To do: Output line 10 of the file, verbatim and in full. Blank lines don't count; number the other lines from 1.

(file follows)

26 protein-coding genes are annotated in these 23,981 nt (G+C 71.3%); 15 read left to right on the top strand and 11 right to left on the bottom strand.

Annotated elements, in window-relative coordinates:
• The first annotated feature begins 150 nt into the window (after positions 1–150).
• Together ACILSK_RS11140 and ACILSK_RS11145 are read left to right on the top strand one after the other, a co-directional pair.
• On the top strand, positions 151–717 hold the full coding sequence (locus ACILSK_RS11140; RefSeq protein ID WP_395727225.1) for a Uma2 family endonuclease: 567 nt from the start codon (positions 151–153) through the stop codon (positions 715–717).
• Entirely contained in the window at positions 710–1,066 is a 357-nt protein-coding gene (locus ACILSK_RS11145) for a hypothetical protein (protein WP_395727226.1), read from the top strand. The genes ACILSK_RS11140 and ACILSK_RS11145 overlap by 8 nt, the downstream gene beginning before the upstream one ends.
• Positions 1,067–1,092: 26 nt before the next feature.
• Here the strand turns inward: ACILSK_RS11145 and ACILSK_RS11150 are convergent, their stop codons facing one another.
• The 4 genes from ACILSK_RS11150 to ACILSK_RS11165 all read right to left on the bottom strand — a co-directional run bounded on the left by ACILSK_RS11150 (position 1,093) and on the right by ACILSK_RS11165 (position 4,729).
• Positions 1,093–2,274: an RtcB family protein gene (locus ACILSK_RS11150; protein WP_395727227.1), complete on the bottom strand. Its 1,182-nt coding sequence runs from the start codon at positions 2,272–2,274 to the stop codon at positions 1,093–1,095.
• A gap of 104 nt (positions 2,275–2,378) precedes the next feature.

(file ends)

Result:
• Positions 1,093–2,274: an RtcB family protein gene (locus ACILSK_RS11150; protein WP_395727227.1), complete on the bottom strand. Its 1,182-nt coding sequence runs from the start codon at positions 2,272–2,274 to the stop codon at positions 1,093–1,095.